Archive for the ‘junta’ Category

Prison Terms Cripple Myanmar Democracy Movement

November 16, 2008

In a devastating week for Myanmar’s democracy movement, dozens of its members have been sentenced to length prison terms, as the military-ruled government locks away writers and Buddhist monks — as well as musicians, a poet and at least one journalist.

By MICK ELMORE, Associated Press Writer

By the weekend, more than 80 had received sentences of up to 65 years — a move that seemed designed to keep them jailed long past the upcoming elections, activists and analysts said Sunday.

“They are clearing the decks of anyone who is likely to challenge their authority ahead of the election” in 2010, Larry Jagan, a Bangkok-based newspaper columnist and Myanmar analyst, said of the generals who rule the country.

Myanmar's pro-democracy leader Aung San Suu Kyi. Twenty-three ... 
Myanmar’s pro-democracy leader Aung San Suu Kyi. Twenty-three pro-democracy activists arrested during anti-junta demonstrations in Myanmar last year were each sentenced to 65 years in jail.(AFP/MYANMAR NEWS AGENCY/AFP)

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Myanmar: Long sentences for democracy advocates

November 11, 2008

Courts in military-ruled Myanmar delivered a devastating blow Tuesday to the nation’s pro-democracy movement, sentencing two dozen activists to harsh prison terms that will keep them behind bars long past a 2010 election.

Associated Press

Fourteen members of the Generation 88 Students group were sentenced to prison terms of 65 years each, and a labor activist, Su Su Nway, was sentenced to 12 1/2 years. Ten people allied with Nobel Peace laureate Aung San Suu Kyi’s National League for Democracy got jail terms of eight to 24 years.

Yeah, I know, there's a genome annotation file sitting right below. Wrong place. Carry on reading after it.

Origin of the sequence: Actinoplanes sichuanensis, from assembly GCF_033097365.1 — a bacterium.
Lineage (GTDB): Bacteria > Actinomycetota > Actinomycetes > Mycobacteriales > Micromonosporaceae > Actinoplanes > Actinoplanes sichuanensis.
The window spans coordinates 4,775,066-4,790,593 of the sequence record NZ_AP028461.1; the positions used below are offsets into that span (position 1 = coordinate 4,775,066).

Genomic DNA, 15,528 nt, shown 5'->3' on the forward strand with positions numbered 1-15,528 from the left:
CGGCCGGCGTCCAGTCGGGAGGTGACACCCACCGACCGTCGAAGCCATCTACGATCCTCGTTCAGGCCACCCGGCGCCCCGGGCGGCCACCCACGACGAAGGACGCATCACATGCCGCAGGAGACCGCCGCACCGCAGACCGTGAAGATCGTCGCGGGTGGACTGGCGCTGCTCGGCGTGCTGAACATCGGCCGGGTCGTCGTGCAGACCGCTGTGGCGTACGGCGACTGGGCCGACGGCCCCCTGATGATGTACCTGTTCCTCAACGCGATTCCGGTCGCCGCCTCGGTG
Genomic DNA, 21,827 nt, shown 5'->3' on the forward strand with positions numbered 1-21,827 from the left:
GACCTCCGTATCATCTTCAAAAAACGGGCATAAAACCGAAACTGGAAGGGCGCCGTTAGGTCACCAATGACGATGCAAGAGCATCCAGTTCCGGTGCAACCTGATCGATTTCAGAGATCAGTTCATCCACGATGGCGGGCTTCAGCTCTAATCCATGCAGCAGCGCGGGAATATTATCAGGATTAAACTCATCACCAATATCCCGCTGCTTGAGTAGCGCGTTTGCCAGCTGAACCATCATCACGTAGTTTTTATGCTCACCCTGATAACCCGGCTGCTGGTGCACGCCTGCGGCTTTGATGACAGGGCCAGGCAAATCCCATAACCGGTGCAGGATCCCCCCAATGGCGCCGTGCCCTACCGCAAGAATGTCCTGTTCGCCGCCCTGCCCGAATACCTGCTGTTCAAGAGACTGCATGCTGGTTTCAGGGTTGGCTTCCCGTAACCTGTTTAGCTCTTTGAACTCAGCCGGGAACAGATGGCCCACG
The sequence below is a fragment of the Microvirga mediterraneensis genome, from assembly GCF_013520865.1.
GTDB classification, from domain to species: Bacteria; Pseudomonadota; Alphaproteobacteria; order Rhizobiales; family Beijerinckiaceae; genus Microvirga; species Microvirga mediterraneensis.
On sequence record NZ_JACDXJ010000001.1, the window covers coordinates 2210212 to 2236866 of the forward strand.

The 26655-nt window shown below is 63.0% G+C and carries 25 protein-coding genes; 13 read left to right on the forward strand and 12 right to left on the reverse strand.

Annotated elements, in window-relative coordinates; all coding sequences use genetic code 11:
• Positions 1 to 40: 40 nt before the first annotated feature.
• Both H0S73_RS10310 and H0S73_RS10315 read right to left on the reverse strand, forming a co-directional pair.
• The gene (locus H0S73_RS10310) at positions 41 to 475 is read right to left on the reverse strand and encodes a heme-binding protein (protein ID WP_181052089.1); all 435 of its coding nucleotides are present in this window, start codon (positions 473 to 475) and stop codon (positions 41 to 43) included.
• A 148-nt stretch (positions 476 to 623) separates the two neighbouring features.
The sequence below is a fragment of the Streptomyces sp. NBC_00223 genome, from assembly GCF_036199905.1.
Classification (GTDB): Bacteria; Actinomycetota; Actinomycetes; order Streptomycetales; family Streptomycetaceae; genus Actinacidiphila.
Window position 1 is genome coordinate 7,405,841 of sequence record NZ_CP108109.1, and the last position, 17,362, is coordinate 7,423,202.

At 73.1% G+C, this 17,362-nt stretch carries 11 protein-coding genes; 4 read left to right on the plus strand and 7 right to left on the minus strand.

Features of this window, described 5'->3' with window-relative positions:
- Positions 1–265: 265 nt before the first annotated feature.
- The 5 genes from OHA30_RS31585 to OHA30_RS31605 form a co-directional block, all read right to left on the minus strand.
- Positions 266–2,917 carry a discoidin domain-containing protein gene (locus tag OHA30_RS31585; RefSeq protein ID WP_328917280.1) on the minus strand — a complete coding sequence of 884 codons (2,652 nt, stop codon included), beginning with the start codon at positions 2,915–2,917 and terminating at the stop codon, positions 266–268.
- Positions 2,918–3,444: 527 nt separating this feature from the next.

Many of the activists were involved in protests last year that led to huge pro-democracy demonstrations that the army put down by force. According to U.N. estimates, at least 31 people were killed and thousands of demonstrators were detained. Many fled the country or went underground.

Most of the sentences were handed down in closed-court sessions. The lengths of the terms suggest the junta will pay little heed to calls from the U.N. and many Western nations to make its self-styled transition to democracy more fair and inclusive.

Amnesty International said the court actions were “a powerful reminder that Myanmar’s military government is ignoring calls by the international community to clean up its human rights record.”

“This sentencing sends a clear signal that it will not tolerate views contrary to its own,” the group said in a statement.

Amnesty and other international human rights groups say the junta holds more than 2,100 political prisoners, up sharply from nearly 1,200 in June 2007 — before the pro-democracy demonstrations.

The prisoners include Suu Kyi, who is under house arrest — as she has been on and off since 1989.

The European Union said Monday that the multiparty elections scheduled for 2010 will be seen as illegitimate unless the junta frees all political prisoners. Suu Kyi’s party won the most seats in a 1990 election, but the military refused to let it take power.

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Six Months after Myanmar Cyclone, Rebuilding Lags Due To Government Hastles

November 2, 2008

After the cyclone devestated Myanmar last May, the military junta governing the former Burma was so uncooperative and unhelpful that even international aid groups were delayed and hastled….

From the Associated Press

YANGON, Myanmar – Six months after Cyclone Nargis smashed into Myanmar‘s coastline, killing tens of thousands of people, aid groups say once-lagging relief efforts have picked up pace but the task of rebuilding and recovery is far from finished.